Since the clause in the Purchase Order states that EPS was to indemnify Chelsea Piers "against all claims arising from the work covered by this Purchase Order," this clause would violate the General Obligations Law. Therefore, the branch of the motion by Chelsea Piers seeking summary judgment on its claims for contractual indemnification as against Sterling and EPS must be denied.
Finally, Chelsea Piers argues that EPS is in breach of its contract because it did not obtain insurance which was agreed to in the "Purchase Order." However, the testimony of Strocchia raises issues of fact as to whether insurance was obtained. At his deposition, Strocchia reviewed a certificate of insurance which states that the certificate holder is Chelsea Piers and testified that he recalls calling his insurance broker and adding Chelsea Piers as an additional insured on EPS's policy.
Therefore, because there remains a dispute as to whether EPS obtained insurance naming Chelsea Piers as an additional insured, that branch of Chelsea Piers's motion seeking summary judgment as to the cause of action for breach of contract must be denied.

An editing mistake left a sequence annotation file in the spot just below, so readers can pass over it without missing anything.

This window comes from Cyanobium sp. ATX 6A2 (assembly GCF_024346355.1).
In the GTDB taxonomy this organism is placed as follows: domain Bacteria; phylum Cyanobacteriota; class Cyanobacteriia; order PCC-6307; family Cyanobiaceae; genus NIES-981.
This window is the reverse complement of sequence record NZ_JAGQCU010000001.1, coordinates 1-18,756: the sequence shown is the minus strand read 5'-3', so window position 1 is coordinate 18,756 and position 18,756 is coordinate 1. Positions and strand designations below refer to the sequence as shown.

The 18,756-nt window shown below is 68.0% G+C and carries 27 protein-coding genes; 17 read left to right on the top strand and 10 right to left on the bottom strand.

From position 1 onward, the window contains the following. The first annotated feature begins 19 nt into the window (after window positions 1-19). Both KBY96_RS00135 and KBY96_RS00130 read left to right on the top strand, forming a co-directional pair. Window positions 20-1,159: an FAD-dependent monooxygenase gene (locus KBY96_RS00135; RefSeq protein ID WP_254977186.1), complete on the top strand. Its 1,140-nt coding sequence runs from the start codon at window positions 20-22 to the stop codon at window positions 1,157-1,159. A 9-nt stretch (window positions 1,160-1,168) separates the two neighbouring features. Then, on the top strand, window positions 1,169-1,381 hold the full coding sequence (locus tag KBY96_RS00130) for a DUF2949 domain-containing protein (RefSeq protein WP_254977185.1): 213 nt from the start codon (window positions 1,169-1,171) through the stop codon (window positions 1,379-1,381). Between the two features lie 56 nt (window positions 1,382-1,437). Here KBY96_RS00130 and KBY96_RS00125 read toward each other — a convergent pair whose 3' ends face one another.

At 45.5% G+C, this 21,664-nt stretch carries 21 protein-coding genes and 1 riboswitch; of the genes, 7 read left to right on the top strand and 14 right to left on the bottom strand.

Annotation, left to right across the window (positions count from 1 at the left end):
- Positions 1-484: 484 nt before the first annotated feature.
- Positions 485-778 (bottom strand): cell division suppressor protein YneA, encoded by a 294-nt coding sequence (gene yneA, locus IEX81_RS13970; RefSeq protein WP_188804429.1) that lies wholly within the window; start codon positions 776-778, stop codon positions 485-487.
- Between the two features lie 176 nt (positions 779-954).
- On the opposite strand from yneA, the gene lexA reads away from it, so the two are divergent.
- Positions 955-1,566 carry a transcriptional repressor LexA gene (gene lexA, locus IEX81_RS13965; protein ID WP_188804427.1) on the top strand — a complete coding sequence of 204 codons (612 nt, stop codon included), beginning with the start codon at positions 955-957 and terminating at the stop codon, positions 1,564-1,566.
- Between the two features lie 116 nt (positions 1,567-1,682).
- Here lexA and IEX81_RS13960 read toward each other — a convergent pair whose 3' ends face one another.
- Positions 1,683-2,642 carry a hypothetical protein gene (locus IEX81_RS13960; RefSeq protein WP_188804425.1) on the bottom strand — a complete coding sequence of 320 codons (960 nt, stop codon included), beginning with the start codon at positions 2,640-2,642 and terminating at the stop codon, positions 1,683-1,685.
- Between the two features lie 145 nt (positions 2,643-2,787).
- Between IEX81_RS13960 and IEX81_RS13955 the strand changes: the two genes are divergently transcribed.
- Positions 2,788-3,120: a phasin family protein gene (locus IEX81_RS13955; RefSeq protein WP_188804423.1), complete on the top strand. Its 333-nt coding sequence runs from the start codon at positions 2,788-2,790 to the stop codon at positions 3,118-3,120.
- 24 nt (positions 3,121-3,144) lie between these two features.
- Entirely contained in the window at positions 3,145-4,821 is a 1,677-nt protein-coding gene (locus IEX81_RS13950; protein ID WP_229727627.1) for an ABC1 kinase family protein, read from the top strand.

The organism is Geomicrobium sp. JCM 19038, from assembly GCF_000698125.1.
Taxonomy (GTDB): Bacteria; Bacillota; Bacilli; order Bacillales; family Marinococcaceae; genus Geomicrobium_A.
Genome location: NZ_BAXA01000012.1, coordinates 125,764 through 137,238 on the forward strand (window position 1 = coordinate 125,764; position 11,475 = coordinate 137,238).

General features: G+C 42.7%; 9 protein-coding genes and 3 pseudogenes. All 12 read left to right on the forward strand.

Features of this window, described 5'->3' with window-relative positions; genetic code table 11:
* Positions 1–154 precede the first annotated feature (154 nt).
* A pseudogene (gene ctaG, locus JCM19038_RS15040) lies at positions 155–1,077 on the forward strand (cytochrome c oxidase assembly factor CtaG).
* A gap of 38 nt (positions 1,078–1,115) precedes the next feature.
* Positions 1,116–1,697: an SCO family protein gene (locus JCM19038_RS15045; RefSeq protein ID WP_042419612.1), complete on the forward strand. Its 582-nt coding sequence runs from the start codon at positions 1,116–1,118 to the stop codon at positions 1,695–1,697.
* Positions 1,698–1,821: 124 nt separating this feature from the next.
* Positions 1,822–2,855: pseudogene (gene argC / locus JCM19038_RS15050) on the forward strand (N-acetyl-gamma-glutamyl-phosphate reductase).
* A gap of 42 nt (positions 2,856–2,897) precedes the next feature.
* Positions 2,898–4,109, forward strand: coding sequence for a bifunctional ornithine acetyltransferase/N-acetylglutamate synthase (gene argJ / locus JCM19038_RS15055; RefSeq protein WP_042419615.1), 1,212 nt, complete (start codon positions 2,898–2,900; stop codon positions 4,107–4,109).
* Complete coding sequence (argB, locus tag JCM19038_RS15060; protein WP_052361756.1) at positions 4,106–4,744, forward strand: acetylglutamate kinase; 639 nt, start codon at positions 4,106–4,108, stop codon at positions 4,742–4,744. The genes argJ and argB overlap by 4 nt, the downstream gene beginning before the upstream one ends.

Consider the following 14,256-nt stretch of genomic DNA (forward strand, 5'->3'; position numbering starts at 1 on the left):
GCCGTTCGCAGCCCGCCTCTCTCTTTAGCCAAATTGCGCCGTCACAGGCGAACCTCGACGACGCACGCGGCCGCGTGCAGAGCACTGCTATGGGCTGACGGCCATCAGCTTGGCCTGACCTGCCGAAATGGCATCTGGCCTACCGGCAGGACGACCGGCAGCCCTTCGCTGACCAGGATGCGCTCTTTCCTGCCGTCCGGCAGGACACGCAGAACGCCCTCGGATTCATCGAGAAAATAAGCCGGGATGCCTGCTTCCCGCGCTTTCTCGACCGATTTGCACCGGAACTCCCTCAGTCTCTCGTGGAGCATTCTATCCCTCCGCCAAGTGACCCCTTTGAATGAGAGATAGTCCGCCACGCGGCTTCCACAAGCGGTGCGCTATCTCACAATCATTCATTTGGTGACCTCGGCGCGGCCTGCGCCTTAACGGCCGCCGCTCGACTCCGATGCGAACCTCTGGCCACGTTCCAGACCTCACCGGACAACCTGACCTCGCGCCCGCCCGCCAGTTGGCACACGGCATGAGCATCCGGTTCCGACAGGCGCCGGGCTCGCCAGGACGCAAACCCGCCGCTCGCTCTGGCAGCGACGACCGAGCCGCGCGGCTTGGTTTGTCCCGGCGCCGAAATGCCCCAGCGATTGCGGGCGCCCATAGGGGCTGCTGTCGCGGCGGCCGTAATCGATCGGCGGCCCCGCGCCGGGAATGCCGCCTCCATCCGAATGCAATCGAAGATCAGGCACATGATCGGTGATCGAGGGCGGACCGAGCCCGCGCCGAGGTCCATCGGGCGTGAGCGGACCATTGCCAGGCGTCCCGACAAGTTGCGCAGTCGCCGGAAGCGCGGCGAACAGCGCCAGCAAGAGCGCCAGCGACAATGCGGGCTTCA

Therefore, in light of the foregoing, it is hereby:
ORDERED that plaintiff Otis McRae's motion (sequence 002) for partial summary judgement as to his claim of a violation of Labor Law § 240 (1) is denied; and it is further
ORDERED that third-party defendant Sterling Iron Works LLC's motion (sequence 003) and cross motion are granted only to the extent that the cross claims against Sterling Iron Works LLC for common-law indemnification and contribution are dismissed, as well as plaintiff's claim alleging a violation of Labor Law § 241 (6), which is also dismissed; and it is further
ORDERED that Chelsea Piers L.P. and Chelsea Piers Management Inc.'s motion (sequence 004) for summary judgment dismissing the complaint and on their cross claims for contractual indemnification as against EPS Iron Works, Inc. and Sterling Iron Works LLC are denied; and it further
ORDERED that EPS Iron Works, Inc.'s motion (sequence 005) to dismiss plaintiff's complaint pursuant to Labor Law §§ 200, 240 (1), 241 (6), and to dismiss the cross claims against it, is granted only as to plaintiff's claim alleging a violation of Labor Law § 241 (6) which is dismissed as against EPS Iron Works, Inc.; and it is further
ORDERED that this constitutes the decision and order of the court. Dated: March 19, 2019
HON. KATHRYN E. FREED, J.S.C.